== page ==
In order to make sense of our surroundings, we, as humans, constantly group things into discrete catagories–states of matter, times of day, types of clothes, etc.
Since Linnaeus, we have consistantly grouped life in boxes-within-boxes, based on physical characteristics. The advent of nucleic acid sequencing changed some of these early notions of taxonomy. But now, as we discover more about life, specifically of our microbial counterparts and their viruses, we are coming to the realization that Linnaein taxonomy is not sufficient. Especially if our motivation for using taxonomy is to deduce evolutionary relationships.
Viral taxonomy has some very specific shortfalls. Researchers in this 2002 Journal of Bacteriology article, lay out these shortcomings. One striking point is that with viruses, structure alone is not sufficient to characterize a phage into species. The figure here shows two similar looking phages with very different DNA sequence. This concept could easily be applied to a variety of other viruses.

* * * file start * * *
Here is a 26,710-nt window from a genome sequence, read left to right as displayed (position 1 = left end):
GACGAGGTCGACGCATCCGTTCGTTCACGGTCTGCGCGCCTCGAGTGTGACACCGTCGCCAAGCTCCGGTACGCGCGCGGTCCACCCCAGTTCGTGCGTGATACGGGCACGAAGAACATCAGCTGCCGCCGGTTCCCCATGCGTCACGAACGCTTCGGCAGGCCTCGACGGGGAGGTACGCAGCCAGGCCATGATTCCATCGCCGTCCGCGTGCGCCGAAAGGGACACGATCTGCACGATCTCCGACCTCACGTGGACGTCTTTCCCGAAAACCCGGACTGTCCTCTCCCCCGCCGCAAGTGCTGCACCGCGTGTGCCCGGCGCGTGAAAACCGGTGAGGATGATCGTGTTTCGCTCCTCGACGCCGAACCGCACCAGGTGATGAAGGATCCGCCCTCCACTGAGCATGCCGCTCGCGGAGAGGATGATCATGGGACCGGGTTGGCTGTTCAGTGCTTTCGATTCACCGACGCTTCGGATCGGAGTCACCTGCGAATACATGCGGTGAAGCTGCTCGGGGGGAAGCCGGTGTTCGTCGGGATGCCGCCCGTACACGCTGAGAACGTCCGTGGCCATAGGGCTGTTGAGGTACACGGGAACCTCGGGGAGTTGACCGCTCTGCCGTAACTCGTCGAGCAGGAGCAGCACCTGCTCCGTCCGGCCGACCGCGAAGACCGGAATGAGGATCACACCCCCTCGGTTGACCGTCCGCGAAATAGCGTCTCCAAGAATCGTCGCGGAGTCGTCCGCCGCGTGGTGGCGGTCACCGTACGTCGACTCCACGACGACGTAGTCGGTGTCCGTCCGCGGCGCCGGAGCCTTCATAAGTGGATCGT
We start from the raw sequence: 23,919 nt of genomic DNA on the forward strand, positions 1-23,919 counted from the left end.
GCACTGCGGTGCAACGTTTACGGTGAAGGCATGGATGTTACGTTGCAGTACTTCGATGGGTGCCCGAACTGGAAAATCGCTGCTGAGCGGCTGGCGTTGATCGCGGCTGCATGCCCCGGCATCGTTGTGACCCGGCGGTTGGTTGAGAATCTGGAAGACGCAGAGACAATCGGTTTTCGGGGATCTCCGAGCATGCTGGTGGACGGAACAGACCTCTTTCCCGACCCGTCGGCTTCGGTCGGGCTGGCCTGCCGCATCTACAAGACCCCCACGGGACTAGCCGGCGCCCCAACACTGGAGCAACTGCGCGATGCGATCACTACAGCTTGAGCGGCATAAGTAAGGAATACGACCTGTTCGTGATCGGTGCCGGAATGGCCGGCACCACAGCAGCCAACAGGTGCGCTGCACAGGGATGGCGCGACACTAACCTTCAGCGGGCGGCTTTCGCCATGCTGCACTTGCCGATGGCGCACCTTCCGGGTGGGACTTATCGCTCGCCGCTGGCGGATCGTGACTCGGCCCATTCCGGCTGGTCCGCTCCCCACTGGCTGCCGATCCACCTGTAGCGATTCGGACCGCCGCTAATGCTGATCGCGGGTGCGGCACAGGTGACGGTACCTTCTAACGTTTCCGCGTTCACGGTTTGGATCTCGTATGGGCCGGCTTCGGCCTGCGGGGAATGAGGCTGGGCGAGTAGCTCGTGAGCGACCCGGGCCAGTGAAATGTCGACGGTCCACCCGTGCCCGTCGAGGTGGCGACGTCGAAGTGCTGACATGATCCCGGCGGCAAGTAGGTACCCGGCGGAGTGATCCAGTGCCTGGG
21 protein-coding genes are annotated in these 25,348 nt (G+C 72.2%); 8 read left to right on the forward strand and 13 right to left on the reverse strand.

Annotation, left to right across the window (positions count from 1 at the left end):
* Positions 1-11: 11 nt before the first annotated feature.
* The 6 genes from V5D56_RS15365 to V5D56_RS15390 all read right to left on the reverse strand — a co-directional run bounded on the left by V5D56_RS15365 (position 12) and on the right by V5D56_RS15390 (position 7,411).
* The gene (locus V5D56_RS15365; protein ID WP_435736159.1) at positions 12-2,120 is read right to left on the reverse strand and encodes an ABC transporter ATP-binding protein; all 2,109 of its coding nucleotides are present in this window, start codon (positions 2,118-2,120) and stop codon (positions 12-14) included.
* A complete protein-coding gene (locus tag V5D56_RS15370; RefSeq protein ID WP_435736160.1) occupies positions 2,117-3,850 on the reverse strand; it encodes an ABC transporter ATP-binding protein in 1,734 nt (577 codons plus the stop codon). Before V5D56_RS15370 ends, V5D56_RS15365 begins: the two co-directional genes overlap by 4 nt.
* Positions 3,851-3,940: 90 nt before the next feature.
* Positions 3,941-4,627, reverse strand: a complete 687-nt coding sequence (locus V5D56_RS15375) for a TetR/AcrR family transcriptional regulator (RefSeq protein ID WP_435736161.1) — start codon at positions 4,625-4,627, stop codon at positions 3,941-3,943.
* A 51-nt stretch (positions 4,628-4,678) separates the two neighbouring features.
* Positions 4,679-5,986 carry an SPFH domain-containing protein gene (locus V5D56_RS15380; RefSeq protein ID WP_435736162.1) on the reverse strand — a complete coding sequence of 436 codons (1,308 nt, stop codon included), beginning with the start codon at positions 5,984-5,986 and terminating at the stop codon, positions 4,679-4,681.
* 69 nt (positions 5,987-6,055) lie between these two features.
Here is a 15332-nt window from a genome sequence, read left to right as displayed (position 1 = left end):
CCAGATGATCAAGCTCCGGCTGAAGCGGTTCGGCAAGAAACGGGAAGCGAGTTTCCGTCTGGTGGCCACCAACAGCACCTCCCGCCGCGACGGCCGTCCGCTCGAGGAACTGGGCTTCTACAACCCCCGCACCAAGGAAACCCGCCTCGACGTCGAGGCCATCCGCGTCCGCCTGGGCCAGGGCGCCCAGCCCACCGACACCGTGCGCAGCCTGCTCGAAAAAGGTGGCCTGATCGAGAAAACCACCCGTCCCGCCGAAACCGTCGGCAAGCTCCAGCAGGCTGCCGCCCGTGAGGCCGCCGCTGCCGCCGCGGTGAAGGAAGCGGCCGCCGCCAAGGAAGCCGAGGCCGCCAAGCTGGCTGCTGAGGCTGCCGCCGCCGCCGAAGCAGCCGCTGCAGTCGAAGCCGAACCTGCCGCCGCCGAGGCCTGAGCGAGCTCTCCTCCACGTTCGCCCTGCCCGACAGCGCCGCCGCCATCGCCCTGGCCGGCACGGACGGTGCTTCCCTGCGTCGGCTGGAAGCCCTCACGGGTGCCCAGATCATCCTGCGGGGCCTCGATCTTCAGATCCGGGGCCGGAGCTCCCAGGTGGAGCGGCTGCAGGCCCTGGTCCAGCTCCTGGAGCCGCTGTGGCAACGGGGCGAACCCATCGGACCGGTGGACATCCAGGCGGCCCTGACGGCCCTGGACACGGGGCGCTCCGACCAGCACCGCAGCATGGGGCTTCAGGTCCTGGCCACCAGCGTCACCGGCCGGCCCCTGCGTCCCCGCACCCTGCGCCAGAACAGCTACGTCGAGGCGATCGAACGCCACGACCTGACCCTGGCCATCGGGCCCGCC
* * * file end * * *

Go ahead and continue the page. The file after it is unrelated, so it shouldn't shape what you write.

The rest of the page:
Another problem, is that species is defined as organisms that share a common gene pool. Viruses are constantly moving genetic information into and out of hosts. Many viruses have the ability to cross-infect more than one host as well. This means that the gene pool available to an organism crosses most borders of what we traditionally define as species.